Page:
|Malawi Poor Clares: A Window on African Catholicism|
|Written by Sherry|
|Monday, 16 March 2009 16:42|
I just stumbled across a stunning video of Malawi Poor Clares singing and dancing in their chapel. Once you get used to the non-western musical scale, the grace of it is mesmerizing. There is translation of words into English with an Irish lilt. Perfect for the eve of St. Paddy's Day and the eve of Pope Benedict's trip.
A remarkable window into the world of African Catholicism. Unfortunately, the embedding is disabled, ">but please watch it here.
You don't get more Catholic than Poor Clares but this isn't what comes to mind when I think of Poor Clares.
It reminds of something I read last night about the cultural struggle between the French novices and their Spanish superiors in the first Discalced Carmelite monastery in Paris in 1604. The French found the habits of the Spanish nuns, some of whom had been mentored by Teresa of Avila herself, odd and excessive.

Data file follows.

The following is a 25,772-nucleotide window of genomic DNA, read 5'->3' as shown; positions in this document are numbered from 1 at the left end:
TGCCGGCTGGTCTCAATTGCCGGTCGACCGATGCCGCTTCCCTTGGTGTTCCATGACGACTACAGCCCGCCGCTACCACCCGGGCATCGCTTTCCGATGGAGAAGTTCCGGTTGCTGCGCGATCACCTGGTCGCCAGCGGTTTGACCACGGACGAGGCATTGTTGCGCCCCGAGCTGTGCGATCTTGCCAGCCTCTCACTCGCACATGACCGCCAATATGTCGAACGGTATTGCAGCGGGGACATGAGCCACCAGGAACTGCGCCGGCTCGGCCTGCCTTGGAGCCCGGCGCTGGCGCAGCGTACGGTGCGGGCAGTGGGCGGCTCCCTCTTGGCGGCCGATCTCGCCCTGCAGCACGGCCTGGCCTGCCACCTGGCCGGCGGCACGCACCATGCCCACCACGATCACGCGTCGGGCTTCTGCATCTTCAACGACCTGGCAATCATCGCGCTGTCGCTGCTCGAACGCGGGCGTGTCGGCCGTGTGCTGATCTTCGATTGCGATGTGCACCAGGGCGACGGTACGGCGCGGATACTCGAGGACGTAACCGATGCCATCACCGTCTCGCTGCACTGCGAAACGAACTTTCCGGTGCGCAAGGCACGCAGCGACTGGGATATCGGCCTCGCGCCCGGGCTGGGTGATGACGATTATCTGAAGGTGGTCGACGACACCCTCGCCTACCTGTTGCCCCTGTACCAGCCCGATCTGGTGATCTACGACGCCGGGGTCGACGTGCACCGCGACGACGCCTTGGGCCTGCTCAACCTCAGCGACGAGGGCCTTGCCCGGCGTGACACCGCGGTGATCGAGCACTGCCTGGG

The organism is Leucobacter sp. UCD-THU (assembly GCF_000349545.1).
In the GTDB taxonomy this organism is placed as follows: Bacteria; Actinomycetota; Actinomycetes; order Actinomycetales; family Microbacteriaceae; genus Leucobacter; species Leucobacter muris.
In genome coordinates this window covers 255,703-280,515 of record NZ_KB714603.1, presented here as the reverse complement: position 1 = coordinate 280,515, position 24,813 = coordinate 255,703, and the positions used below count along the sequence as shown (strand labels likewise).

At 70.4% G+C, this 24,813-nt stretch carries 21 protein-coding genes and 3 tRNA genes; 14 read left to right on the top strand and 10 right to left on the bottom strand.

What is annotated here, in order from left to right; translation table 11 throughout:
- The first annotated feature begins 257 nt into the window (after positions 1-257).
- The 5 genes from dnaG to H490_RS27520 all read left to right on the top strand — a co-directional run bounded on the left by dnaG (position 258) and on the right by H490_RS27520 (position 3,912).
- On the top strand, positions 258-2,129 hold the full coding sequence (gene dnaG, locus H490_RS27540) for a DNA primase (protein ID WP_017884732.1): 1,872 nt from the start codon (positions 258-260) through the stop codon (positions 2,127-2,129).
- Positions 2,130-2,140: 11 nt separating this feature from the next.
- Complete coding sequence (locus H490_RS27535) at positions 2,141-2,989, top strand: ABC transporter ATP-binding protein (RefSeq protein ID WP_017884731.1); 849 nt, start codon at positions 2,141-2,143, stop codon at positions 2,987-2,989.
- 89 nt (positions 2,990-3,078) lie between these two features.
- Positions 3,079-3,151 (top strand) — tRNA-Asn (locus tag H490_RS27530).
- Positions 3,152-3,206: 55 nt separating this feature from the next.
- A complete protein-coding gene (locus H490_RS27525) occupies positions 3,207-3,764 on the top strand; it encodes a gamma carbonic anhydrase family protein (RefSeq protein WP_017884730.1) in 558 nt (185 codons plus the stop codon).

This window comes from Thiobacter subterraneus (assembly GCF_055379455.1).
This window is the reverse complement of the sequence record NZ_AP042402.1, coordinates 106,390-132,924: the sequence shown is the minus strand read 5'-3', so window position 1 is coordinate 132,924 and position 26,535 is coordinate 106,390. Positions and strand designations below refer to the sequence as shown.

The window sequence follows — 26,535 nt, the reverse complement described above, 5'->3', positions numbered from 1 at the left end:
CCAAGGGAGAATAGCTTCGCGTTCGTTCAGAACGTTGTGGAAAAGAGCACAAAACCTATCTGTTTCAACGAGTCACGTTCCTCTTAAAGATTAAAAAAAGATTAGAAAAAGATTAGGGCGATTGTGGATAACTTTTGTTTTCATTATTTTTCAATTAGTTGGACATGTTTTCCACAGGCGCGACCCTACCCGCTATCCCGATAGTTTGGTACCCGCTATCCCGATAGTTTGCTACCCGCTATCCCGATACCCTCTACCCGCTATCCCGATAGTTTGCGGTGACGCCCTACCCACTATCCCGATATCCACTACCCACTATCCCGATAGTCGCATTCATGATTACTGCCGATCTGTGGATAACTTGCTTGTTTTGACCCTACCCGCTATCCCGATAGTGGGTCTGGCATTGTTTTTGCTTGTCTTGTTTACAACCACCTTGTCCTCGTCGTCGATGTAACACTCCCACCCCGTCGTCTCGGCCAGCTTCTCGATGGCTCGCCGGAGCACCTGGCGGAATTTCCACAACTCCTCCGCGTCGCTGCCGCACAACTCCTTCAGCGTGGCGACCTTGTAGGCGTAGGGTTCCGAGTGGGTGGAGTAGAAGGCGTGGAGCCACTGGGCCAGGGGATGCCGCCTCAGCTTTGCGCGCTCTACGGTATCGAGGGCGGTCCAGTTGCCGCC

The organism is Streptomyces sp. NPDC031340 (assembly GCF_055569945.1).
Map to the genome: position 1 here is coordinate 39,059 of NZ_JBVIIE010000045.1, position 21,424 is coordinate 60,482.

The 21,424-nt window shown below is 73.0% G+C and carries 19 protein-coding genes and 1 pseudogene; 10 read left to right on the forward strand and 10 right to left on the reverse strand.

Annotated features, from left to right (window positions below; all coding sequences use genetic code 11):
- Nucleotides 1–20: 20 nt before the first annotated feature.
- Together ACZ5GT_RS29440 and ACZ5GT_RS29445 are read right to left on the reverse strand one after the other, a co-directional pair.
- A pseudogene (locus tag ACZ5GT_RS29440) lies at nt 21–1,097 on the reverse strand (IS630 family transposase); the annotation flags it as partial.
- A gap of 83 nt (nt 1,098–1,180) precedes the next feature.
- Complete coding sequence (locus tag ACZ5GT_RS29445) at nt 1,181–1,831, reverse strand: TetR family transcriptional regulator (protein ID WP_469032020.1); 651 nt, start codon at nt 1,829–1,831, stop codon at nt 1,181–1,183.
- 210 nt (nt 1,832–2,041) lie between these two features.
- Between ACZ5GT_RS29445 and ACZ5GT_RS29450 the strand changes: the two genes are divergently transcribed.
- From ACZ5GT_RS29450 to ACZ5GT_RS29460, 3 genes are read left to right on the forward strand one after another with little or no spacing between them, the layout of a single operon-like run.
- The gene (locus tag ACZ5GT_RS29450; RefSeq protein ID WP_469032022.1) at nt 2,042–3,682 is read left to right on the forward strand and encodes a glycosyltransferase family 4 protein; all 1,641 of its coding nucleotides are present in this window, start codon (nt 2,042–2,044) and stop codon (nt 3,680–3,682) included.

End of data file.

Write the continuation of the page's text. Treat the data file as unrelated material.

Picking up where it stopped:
For instance, the Spanish nuns found nothing odd about bringing their spindles into the recitation of the office and into Mass because for them to have their hands busy while their minds were absorbed in prayer seemed normal. And the Spanish nuns liked to cry and sing aloud to express their love of Christ which irritated their French sisters who found it exaggerated.
Oh for the days when the biggest cultural gap in the Church was between the French and the Spanish . . .